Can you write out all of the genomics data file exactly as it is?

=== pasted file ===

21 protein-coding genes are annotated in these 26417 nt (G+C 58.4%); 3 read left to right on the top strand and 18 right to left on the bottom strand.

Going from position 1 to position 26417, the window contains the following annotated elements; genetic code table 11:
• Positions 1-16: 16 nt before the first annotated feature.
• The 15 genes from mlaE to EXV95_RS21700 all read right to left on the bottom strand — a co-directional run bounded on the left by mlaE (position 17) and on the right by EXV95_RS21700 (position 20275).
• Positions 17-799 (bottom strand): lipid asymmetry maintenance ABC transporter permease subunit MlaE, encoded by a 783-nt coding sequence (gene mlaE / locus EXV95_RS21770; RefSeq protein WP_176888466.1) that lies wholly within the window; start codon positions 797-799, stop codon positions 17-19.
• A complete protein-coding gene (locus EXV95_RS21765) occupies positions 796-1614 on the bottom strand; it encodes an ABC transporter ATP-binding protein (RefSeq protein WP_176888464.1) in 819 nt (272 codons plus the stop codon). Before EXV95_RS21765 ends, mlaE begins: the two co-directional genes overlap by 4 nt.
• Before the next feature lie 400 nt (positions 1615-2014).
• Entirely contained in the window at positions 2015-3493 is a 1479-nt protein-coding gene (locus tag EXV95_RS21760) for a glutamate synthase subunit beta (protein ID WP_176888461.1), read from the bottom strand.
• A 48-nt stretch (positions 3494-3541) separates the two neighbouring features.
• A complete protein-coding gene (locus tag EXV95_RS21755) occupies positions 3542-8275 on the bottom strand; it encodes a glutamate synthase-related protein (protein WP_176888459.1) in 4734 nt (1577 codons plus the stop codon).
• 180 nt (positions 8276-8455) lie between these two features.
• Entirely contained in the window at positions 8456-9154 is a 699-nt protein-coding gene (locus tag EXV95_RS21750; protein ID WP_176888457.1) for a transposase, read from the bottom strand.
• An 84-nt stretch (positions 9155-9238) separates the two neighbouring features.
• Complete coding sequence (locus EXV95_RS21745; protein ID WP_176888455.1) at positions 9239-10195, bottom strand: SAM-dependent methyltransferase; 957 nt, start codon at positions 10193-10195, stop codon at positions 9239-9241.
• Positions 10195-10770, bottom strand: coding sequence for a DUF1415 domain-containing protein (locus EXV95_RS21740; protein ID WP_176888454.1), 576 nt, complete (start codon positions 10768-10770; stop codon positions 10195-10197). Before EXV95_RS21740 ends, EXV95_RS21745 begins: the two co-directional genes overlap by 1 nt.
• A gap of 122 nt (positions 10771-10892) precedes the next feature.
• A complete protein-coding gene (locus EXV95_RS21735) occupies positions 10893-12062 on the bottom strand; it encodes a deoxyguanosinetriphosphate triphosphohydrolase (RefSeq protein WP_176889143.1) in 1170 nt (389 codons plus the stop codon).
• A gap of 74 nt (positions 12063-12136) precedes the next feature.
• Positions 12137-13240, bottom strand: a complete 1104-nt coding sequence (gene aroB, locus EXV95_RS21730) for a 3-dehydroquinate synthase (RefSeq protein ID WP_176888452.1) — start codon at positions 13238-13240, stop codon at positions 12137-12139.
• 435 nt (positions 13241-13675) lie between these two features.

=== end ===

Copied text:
21 protein-coding genes are annotated in these 26417 nt (G+C 58.4%); 3 read left to right on the top strand and 18 right to left on the bottom strand.

Going from position 1 to position 26417, the window contains the following annotated elements; genetic code table 11:
• Positions 1-16: 16 nt before the first annotated feature.
• The 15 genes from mlaE to EXV95_RS21700 all read right to left on the bottom strand — a co-directional run bounded on the left by mlaE (position 17) and on the right by EXV95_RS21700 (position 20275).
• Positions 17-799 (bottom strand): lipid asymmetry maintenance ABC transporter permease subunit MlaE, encoded by a 783-nt coding sequence (gene mlaE / locus EXV95_RS21770; RefSeq protein WP_176888466.1) that lies wholly within the window; start codon positions 797-799, stop codon positions 17-19.
• A complete protein-coding gene (locus EXV95_RS21765) occupies positions 796-1614 on the bottom strand; it encodes an ABC transporter ATP-binding protein (RefSeq protein WP_176888464.1) in 819 nt (272 codons plus the stop codon). Before EXV95_RS21765 ends, mlaE begins: the two co-directional genes overlap by 4 nt.
• Before the next feature lie 400 nt (positions 1615-2014).
• Entirely contained in the window at positions 2015-3493 is a 1479-nt protein-coding gene (locus tag EXV95_RS21760) for a glutamate synthase subunit beta (protein ID WP_176888461.1), read from the bottom strand.
• A 48-nt stretch (positions 3494-3541) separates the two neighbouring features.
• A complete protein-coding gene (locus tag EXV95_RS21755) occupies positions 3542-8275 on the bottom strand; it encodes a glutamate synthase-related protein (protein WP_176888459.1) in 4734 nt (1577 codons plus the stop codon).
• 180 nt (positions 8276-8455) lie between these two features.
• Entirely contained in the window at positions 8456-9154 is a 699-nt protein-coding gene (locus tag EXV95_RS21750; protein ID WP_176888457.1) for a transposase, read from the bottom strand.
• An 84-nt stretch (positions 9155-9238) separates the two neighbouring features.
• Complete coding sequence (locus EXV95_RS21745; protein ID WP_176888455.1) at positions 9239-10195, bottom strand: SAM-dependent methyltransferase; 957 nt, start codon at positions 10193-10195, stop codon at positions 9239-9241.
• Positions 10195-10770, bottom strand: coding sequence for a DUF1415 domain-containing protein (locus EXV95_RS21740; protein ID WP_176888454.1), 576 nt, complete (start codon positions 10768-10770; stop codon positions 10195-10197). Before EXV95_RS21740 ends, EXV95_RS21745 begins: the two co-directional genes overlap by 1 nt.
• A gap of 122 nt (positions 10771-10892) precedes the next feature.
• A complete protein-coding gene (locus EXV95_RS21735) occupies positions 10893-12062 on the bottom strand; it encodes a deoxyguanosinetriphosphate triphosphohydrolase (RefSeq protein WP_176889143.1) in 1170 nt (389 codons plus the stop codon).
• A gap of 74 nt (positions 12063-12136) precedes the next feature.
• Positions 12137-13240, bottom strand: a complete 1104-nt coding sequence (gene aroB, locus EXV95_RS21730) for a 3-dehydroquinate synthase (RefSeq protein ID WP_176888452.1) — start codon at positions 13238-13240, stop codon at positions 12137-12139.
• 435 nt (positions 13241-13675) lie between these two features.